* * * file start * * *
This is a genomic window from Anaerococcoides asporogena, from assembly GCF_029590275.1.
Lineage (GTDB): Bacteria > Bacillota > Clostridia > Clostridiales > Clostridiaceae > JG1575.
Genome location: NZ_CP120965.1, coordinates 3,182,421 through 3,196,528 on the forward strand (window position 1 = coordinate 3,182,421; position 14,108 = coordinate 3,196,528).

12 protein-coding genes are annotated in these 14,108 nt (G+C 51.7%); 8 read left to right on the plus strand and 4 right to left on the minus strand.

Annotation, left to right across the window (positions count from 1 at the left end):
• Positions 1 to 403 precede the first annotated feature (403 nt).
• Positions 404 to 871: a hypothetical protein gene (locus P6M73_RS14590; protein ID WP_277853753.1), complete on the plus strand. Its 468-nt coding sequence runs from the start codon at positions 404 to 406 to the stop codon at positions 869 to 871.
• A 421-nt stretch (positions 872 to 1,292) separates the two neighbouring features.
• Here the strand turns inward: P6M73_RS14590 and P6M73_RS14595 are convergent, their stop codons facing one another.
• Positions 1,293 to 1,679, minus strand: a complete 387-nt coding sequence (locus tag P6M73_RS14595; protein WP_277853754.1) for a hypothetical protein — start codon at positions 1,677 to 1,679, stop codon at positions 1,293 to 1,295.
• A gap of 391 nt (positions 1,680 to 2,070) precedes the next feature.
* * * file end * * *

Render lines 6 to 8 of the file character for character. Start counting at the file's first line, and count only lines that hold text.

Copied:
• Positions 1 to 403 precede the first annotated feature (403 nt).
• Positions 404 to 871: a hypothetical protein gene (locus P6M73_RS14590; protein ID WP_277853753.1), complete on the plus strand. Its 468-nt coding sequence runs from the start codon at positions 404 to 406 to the stop codon at positions 869 to 871.
• A 421-nt stretch (positions 872 to 1,292) separates the two neighbouring features.